Fractional atomic coordinates and isotropic or equivalent isotropic displacement parameters (Å2)

xyzUiso*/Ueq
F10.4739 (2)1.3542 (2)0.6014 (2)0.0629 (5)
O10.8299 (2)1.4232 (4)0.5841 (2)0.0672 (7)
O20.8296 (2)1.3413 (2)0.3192 (2)0.0716 (8)
H2A0.93261.41710.36030.107*
O3−0.1230 (4)0.8633 (4)0.2593 (2)0.0798 (9)
O4−0.0485 (2)0.7256 (2)0.0437 (2)0.0582 (7)
C10.5568 (4)1.2070 (4)0.3734 (2)0.0453 (7)
C20.4248 (4)1.2212 (4)0.4562 (2)0.0464 (7)
C30.2443 (4)1.1083 (4)0.3967 (2)0.0479 (8)
H3A0.16071.12270.45530.057*
C40.1871 (4)0.9720 (4)0.2478 (2)0.0437 (7)
C50.3166 (4)0.9507 (4)0.1625 (2)0.0495 (8)
H5A0.28070.85840.06420.059*
C60.4976 (5)1.0670 (4)0.2248 (4)0.0527 (8)
H6A0.58191.05230.16690.063*
C70.7527 (4)1.3333 (4)0.4321 (4)0.0503 (8)
C8−0.0112 (4)0.8498 (4)0.1877 (4)0.0491 (8)
C9−0.2360 (5)0.5972 (5)−0.0216 (4)0.0692 (10)
H9A−0.24820.5131−0.12380.104*
H9B−0.33590.6639−0.04620.104*
H9C−0.24740.53030.06230.104*

Atomic displacement parameters (Å2)

U11U22U33U12U13U23
F10.0579 (11)0.0628 (13)0.0540 (10)−0.0020 (9)0.0211 (9)−0.0111 (8)
O10.0526 (15)0.0782 (17)0.0532 (13)−0.0072 (11)0.0119 (10)0.0038 (11)
O20.0590 (16)0.0765 (18)0.0690 (15)−0.0133 (11)0.0303 (11)0.0019 (11)
O30.0532 (16)0.088 (2)0.0828 (17)−0.0110 (13)0.0346 (13)−0.0154 (14)
O40.0485 (14)0.0591 (14)0.0525 (11)−0.0015 (10)0.0137 (10)−0.0038 (10)
C10.0435 (17)0.0453 (17)0.0477 (15)0.0102 (14)0.0161 (13)0.0123 (13)
C20.0485 (18)0.0445 (17)0.0414 (14)0.0071 (13)0.0153 (13)0.0026 (11)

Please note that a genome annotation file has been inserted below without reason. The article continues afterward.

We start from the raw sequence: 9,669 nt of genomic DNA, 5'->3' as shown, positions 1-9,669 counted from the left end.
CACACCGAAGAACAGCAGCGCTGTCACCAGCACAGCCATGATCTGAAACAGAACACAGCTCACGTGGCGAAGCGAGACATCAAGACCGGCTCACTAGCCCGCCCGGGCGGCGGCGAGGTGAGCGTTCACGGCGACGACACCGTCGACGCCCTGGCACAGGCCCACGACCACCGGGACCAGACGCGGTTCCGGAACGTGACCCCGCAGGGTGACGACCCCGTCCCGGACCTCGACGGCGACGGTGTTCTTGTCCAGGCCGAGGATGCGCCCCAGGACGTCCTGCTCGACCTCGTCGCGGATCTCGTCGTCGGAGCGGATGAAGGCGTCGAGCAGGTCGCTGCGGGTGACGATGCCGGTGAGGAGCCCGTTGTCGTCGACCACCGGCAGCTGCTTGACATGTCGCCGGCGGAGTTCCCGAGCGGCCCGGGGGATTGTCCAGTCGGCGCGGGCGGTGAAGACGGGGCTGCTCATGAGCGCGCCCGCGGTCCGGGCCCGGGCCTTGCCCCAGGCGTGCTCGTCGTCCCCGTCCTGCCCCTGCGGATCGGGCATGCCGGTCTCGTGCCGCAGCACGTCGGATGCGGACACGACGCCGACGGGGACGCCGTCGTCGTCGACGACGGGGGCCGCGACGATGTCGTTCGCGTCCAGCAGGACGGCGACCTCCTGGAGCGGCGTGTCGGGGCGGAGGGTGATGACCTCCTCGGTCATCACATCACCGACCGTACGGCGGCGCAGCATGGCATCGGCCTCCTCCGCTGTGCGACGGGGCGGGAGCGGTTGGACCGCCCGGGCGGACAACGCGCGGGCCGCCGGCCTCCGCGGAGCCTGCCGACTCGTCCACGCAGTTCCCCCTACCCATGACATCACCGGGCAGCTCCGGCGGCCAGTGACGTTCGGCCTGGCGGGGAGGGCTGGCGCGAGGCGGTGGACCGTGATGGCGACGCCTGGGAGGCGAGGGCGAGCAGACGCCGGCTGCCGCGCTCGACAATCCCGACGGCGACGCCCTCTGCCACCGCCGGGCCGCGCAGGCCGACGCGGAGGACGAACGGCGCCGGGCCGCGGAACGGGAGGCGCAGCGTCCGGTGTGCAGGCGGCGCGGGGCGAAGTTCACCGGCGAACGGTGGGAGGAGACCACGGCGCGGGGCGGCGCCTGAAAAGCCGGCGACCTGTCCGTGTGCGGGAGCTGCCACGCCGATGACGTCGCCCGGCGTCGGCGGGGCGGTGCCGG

C30.0447 (18)0.051 (2)0.0470 (15)0.0086 (14)0.0202 (13)0.0045 (13)
C40.0431 (17)0.0430 (16)0.0434 (15)0.0074 (13)0.0149 (13)0.0091 (11)
C50.050 (2)0.0467 (18)0.0490 (16)0.0076 (14)0.0208 (14)0.0017 (13)
C60.050 (2)0.056 (2)0.0535 (17)0.0099 (15)0.0243 (14)0.0063 (14)
C70.049 (2)0.0493 (18)0.0510 (17)0.0095 (14)0.0168 (15)0.0105 (14)
C80.0432 (18)0.0511 (18)0.0490 (16)0.0079 (14)0.0156 (14)0.0055 (13)
C90.052 (2)0.062 (2)0.069 (2)−0.0055 (17)0.0060 (16)−0.0018 (17)

Geometric parameters (Å, °)

F1—C21.364 (3)C3—C41.393 (4)
O1—C71.257 (3)C3—H3A0.93
O2—C71.278 (4)C4—C51.405 (4)
O2—H2A0.82C4—C81.504 (4)
O3—C81.197 (4)C5—C61.384 (4)
O4—C81.336 (4)C5—H5A0.93
O4—C91.460 (4)C6—H6A0.93
C1—C21.400 (4)C9—H9A0.96
C1—C61.405 (4)C9—H9B0.96
C1—C71.504 (4)C9—H9C0.96
C2—C31.372 (4)
C7—O2—H2A109.5C4—C5—H5A120.0
C8—O4—C9115.8 (2)C5—C6—C1121.4 (3)
C2—C1—C6116.8 (3)C5—C6—H6A119.3
C2—C1—C7124.1 (3)C1—C6—H6A119.3
C6—C1—C7119.2 (2)O1—C7—O2124.2 (3)
F1—C2—C3117.5 (2)O1—C7—C1119.9 (3)
F1—C2—C1119.5 (3)O2—C7—C1115.9 (3)
C3—C2—C1122.9 (3)O3—C8—O4124.0 (3)
C2—C3—C4119.5 (3)O3—C8—C4124.0 (3)
C2—C3—H3A120.2O4—C8—C4112.0 (2)
C4—C3—H3A120.2O4—C9—H9A109.5
C3—C4—C5119.4 (3)O4—C9—H9B109.5
C3—C4—C8117.9 (2)H9A—C9—H9B109.5
C5—C4—C8122.7 (3)O4—C9—H9C109.5
C6—C5—C4120.0 (3)H9A—C9—H9C109.5
C6—C5—H5A120.0H9B—C9—H9C109.5

Hydrogen-bond geometry (Å, °)

D—H···AD—HH···AD···AD—H···A
C9—H9A···F1i0.962.543.278 (5)134 (1)
O2ii—H2Aii···O10.821.862.672 (4)170 (1)
C3—H3A···O3iii0.932.533.325 (4)144 (1)

Symmetry codes: (i) x−1, y−1, z−1; (ii) −x+2, −y+3, −z+1; (iii) −x, −y+2, −z+1.

Footnotes

Supplementary data and figures for this paper are available from the IUCr electronic archives (Reference: PB2036).

References

  • Bruker (2004). XSHELL Bruker AXS Inc., Madison, Wisconsin, USA
  • Bruker (2008). APEX2, SADABS and SAINT-Plus Bruker AXS Inc., Madison, Wisconsin, USA.
  • Jiang, X., Lee, G. T., Prasad, K. & Repic, O. (2008). Org. Process Res. Dev.12, 1137–1141.
  • Sakaki, J., Kishida, M., Konishi, K., Gunji, H., Toyao, A., Matsumoto, Y., Kanazawa, T., Uchiyama, H., Fukaya, H., Mitani, H., Arai, Y. & Kimura, M. (2007). Bioorg. Med. Chem. Lett.17, 4804–4807. [PubMed]
  • Sheldrick, G. M. (2008). Acta Cryst. A64, 112–122. [PubMed]
  • Wagner, C. E. et al. (2009). J. Med. Chem.52, 5950–5966. [PMC free article] [PubMed]

Articles from Acta Crystallographica Section E: Structure Reports Online are provided here courtesy of International Union of Crystallography